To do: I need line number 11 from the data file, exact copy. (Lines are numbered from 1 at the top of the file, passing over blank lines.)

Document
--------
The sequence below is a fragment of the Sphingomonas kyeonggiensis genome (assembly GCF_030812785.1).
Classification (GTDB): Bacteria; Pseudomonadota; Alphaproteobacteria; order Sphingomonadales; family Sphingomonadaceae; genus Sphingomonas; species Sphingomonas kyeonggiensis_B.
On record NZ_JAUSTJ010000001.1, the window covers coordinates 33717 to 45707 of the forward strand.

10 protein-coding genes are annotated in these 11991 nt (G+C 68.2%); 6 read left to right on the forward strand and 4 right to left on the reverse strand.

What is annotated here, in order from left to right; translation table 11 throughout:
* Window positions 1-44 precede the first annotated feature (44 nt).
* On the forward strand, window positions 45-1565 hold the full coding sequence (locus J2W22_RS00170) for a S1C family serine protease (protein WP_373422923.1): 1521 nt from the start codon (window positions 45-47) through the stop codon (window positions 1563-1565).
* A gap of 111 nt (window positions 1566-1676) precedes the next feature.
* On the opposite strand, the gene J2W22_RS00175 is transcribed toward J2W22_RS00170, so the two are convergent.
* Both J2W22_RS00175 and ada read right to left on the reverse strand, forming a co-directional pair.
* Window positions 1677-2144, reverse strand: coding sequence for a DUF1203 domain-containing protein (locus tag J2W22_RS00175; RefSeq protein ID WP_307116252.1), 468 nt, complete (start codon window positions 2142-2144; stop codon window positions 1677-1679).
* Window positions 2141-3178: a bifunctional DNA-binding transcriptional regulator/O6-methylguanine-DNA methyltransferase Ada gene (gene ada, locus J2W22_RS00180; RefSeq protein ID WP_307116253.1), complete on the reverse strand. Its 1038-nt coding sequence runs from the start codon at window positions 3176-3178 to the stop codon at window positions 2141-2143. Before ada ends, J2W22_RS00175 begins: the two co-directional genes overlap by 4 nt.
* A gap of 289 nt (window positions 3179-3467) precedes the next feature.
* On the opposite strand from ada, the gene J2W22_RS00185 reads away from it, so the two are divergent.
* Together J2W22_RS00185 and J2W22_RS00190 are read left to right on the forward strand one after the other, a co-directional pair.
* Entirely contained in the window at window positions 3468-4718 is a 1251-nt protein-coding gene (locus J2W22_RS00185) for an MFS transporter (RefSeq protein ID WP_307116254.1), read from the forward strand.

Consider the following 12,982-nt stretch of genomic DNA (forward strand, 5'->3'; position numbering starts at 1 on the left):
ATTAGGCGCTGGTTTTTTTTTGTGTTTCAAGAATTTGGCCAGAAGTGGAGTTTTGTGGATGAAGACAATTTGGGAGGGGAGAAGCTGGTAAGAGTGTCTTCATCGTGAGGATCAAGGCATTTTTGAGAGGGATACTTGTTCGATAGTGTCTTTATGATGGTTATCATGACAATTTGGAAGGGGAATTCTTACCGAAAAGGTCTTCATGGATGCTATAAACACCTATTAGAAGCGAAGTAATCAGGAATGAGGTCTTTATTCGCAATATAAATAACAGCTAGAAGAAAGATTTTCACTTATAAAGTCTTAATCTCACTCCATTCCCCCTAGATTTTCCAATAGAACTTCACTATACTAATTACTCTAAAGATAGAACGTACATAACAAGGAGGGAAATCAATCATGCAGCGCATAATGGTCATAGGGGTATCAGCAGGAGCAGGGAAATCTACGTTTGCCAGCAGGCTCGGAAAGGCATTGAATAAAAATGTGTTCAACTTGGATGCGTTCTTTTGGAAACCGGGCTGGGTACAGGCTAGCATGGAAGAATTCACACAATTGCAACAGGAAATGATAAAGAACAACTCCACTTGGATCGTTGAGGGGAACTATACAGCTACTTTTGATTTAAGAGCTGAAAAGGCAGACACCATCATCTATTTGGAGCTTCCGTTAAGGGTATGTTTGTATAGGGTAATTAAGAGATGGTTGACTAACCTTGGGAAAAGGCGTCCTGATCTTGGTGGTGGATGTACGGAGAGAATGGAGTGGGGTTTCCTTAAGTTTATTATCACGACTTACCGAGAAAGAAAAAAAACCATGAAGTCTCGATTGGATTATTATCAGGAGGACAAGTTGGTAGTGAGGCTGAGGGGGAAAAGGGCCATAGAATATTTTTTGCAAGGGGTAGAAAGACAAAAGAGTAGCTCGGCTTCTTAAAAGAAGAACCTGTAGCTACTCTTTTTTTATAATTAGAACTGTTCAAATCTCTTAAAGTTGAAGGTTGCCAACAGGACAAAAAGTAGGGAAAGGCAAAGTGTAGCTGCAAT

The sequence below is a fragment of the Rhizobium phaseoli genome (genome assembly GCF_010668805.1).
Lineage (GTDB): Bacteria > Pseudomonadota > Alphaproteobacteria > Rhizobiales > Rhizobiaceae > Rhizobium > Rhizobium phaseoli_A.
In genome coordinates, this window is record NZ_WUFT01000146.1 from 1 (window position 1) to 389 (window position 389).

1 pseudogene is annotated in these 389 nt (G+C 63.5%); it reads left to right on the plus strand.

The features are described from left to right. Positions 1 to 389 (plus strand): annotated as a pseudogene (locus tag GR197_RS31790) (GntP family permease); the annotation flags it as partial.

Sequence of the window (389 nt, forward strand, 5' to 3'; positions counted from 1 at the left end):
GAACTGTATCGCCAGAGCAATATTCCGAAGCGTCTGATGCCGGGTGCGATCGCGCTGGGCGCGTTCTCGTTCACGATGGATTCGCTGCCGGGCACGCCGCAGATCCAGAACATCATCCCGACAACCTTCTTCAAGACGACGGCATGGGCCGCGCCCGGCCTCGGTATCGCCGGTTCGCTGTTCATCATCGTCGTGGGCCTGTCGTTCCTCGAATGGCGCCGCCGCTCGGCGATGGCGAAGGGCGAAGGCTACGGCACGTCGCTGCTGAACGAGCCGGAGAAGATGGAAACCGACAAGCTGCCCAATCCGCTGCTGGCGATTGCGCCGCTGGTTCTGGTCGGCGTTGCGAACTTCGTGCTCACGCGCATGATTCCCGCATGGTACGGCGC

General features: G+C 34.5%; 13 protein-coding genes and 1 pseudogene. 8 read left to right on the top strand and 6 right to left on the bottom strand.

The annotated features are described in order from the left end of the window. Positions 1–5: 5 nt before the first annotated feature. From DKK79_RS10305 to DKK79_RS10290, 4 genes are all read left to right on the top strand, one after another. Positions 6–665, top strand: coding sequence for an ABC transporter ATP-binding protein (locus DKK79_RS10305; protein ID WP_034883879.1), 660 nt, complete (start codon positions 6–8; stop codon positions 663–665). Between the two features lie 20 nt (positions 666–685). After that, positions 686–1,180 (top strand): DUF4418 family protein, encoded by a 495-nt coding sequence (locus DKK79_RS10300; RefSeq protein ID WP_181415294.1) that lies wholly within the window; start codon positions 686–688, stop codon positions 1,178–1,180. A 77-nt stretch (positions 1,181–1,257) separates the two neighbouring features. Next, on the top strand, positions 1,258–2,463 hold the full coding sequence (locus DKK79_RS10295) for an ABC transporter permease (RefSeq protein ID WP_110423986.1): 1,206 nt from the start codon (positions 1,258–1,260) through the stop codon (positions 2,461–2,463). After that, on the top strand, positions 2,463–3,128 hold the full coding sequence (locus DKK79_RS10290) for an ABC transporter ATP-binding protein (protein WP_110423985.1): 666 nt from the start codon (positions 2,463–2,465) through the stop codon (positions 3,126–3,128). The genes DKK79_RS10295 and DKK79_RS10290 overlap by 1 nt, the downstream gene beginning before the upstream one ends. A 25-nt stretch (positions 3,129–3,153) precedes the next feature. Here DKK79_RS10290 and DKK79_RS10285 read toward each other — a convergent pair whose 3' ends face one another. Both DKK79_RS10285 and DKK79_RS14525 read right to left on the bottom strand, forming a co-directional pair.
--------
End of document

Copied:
* Window positions 1677-2144, reverse strand: coding sequence for a DUF1203 domain-containing protein (locus tag J2W22_RS00175; RefSeq protein ID WP_307116252.1), 468 nt, complete (start codon window positions 2142-2144; stop codon window positions 1677-1679).